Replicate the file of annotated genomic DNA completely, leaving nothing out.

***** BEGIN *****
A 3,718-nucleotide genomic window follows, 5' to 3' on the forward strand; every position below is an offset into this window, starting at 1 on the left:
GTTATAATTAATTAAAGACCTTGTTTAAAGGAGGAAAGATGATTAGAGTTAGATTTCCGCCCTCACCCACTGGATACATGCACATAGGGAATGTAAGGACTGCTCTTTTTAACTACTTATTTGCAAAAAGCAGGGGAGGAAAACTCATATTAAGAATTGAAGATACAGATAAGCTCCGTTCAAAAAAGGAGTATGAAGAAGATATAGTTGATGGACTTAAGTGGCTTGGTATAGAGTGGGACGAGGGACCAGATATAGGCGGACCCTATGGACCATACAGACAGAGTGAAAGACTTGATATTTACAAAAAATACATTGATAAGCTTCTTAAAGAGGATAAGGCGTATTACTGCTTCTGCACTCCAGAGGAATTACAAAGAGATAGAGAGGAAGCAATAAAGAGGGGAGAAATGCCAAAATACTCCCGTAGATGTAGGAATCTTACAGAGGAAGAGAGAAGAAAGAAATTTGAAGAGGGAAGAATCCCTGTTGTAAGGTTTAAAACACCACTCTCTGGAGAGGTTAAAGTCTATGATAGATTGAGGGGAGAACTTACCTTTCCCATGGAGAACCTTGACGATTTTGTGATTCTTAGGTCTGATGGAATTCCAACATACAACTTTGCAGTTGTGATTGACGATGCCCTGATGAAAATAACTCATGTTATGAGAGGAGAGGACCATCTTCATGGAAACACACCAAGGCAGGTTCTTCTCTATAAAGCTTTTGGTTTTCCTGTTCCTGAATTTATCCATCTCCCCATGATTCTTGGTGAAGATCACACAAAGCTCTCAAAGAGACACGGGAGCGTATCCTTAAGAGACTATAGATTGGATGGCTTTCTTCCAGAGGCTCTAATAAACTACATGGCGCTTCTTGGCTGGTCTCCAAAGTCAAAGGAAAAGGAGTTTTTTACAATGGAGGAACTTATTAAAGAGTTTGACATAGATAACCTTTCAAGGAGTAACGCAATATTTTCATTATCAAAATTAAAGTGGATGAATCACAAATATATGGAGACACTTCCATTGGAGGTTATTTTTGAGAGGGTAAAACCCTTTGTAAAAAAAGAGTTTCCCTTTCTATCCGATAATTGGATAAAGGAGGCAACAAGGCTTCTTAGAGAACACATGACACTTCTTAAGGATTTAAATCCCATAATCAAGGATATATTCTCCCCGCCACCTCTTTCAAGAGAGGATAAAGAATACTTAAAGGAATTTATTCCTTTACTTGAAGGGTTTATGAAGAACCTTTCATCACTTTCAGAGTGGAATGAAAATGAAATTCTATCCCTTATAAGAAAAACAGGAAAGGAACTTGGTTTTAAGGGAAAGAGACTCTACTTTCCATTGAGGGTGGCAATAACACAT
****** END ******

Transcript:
A 3,718-nucleotide genomic window follows, 5' to 3' on the forward strand; every position below is an offset into this window, starting at 1 on the left:
GTTATAATTAATTAAAGACCTTGTTTAAAGGAGGAAAGATGATTAGAGTTAGATTTCCGCCCTCACCCACTGGATACATGCACATAGGGAATGTAAGGACTGCTCTTTTTAACTACTTATTTGCAAAAAGCAGGGGAGGAAAACTCATATTAAGAATTGAAGATACAGATAAGCTCCGTTCAAAAAAGGAGTATGAAGAAGATATAGTTGATGGACTTAAGTGGCTTGGTATAGAGTGGGACGAGGGACCAGATATAGGCGGACCCTATGGACCATACAGACAGAGTGAAAGACTTGATATTTACAAAAAATACATTGATAAGCTTCTTAAAGAGGATAAGGCGTATTACTGCTTCTGCACTCCAGAGGAATTACAAAGAGATAGAGAGGAAGCAATAAAGAGGGGAGAAATGCCAAAATACTCCCGTAGATGTAGGAATCTTACAGAGGAAGAGAGAAGAAAGAAATTTGAAGAGGGAAGAATCCCTGTTGTAAGGTTTAAAACACCACTCTCTGGAGAGGTTAAAGTCTATGATAGATTGAGGGGAGAACTTACCTTTCCCATGGAGAACCTTGACGATTTTGTGATTCTTAGGTCTGATGGAATTCCAACATACAACTTTGCAGTTGTGATTGACGATGCCCTGATGAAAATAACTCATGTTATGAGAGGAGAGGACCATCTTCATGGAAACACACCAAGGCAGGTTCTTCTCTATAAAGCTTTTGGTTTTCCTGTTCCTGAATTTATCCATCTCCCCATGATTCTTGGTGAAGATCACACAAAGCTCTCAAAGAGACACGGGAGCGTATCCTTAAGAGACTATAGATTGGATGGCTTTCTTCCAGAGGCTCTAATAAACTACATGGCGCTTCTTGGCTGGTCTCCAAAGTCAAAGGAAAAGGAGTTTTTTACAATGGAGGAACTTATTAAAGAGTTTGACATAGATAACCTTTCAAGGAGTAACGCAATATTTTCATTATCAAAATTAAAGTGGATGAATCACAAATATATGGAGACACTTCCATTGGAGGTTATTTTTGAGAGGGTAAAACCCTTTGTAAAAAAAGAGTTTCCCTTTCTATCCGATAATTGGATAAAGGAGGCAACAAGGCTTCTTAGAGAACACATGACACTTCTTAAGGATTTAAATCCCATAATCAAGGATATATTCTCCCCGCCACCTCTTTCAAGAGAGGATAAAGAATACTTAAAGGAATTTATTCCTTTACTTGAAGGGTTTATGAAGAACCTTTCATCACTTTCAGAGTGGAATGAAAATGAAATTCTATCCCTTATAAGAAAAACAGGAAAGGAACTTGGTTTTAAGGGAAAGAGACTCTACTTTCCATTGAGGGTGGCAATAACACAT